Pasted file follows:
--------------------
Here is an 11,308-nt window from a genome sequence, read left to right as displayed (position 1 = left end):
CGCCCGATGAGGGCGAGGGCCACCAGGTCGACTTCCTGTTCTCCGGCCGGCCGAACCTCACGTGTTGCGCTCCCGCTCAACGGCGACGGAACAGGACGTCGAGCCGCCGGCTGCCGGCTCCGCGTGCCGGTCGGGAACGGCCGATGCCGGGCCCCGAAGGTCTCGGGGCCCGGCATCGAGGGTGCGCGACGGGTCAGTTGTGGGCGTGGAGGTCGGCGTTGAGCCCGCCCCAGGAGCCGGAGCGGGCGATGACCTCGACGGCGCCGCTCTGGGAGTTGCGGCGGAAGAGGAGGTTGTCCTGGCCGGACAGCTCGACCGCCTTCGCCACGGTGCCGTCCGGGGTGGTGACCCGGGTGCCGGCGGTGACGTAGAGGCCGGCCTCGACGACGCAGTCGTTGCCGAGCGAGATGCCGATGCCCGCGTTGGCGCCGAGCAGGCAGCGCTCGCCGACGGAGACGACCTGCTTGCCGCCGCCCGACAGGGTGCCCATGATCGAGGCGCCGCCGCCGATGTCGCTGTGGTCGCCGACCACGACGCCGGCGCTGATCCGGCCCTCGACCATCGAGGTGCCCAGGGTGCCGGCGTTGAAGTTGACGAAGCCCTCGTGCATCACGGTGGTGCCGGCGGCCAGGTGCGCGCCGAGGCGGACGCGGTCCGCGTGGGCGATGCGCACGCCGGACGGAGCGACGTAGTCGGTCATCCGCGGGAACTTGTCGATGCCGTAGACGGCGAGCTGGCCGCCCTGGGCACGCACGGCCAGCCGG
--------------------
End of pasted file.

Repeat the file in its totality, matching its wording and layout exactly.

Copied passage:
Here is an 11,308-nt window from a genome sequence, read left to right as displayed (position 1 = left end):
CGCCCGATGAGGGCGAGGGCCACCAGGTCGACTTCCTGTTCTCCGGCCGGCCGAACCTCACGTGTTGCGCTCCCGCTCAACGGCGACGGAACAGGACGTCGAGCCGCCGGCTGCCGGCTCCGCGTGCCGGTCGGGAACGGCCGATGCCGGGCCCCGAAGGTCTCGGGGCCCGGCATCGAGGGTGCGCGACGGGTCAGTTGTGGGCGTGGAGGTCGGCGTTGAGCCCGCCCCAGGAGCCGGAGCGGGCGATGACCTCGACGGCGCCGCTCTGGGAGTTGCGGCGGAAGAGGAGGTTGTCCTGGCCGGACAGCTCGACCGCCTTCGCCACGGTGCCGTCCGGGGTGGTGACCCGGGTGCCGGCGGTGACGTAGAGGCCGGCCTCGACGACGCAGTCGTTGCCGAGCGAGATGCCGATGCCCGCGTTGGCGCCGAGCAGGCAGCGCTCGCCGACGGAGACGACCTGCTTGCCGCCGCCCGACAGGGTGCCCATGATCGAGGCGCCGCCGCCGATGTCGCTGTGGTCGCCGACCACGACGCCGGCGCTGATCCGGCCCTCGACCATCGAGGTGCCCAGGGTGCCGGCGTTGAAGTTGACGAAGCCCTCGTGCATCACGGTGGTGCCGGCGGCCAGGTGCGCGCCGAGGCGGACGCGGTCCGCGTGGGCGATGCGCACGCCGGACGGAGCGACGTAGTCGGTCATCCGCGGGAACTTGTCGATGCCGTAGACGGCGAGCTGGCCGCCCTGGGCACGCACGGCCAGCCGG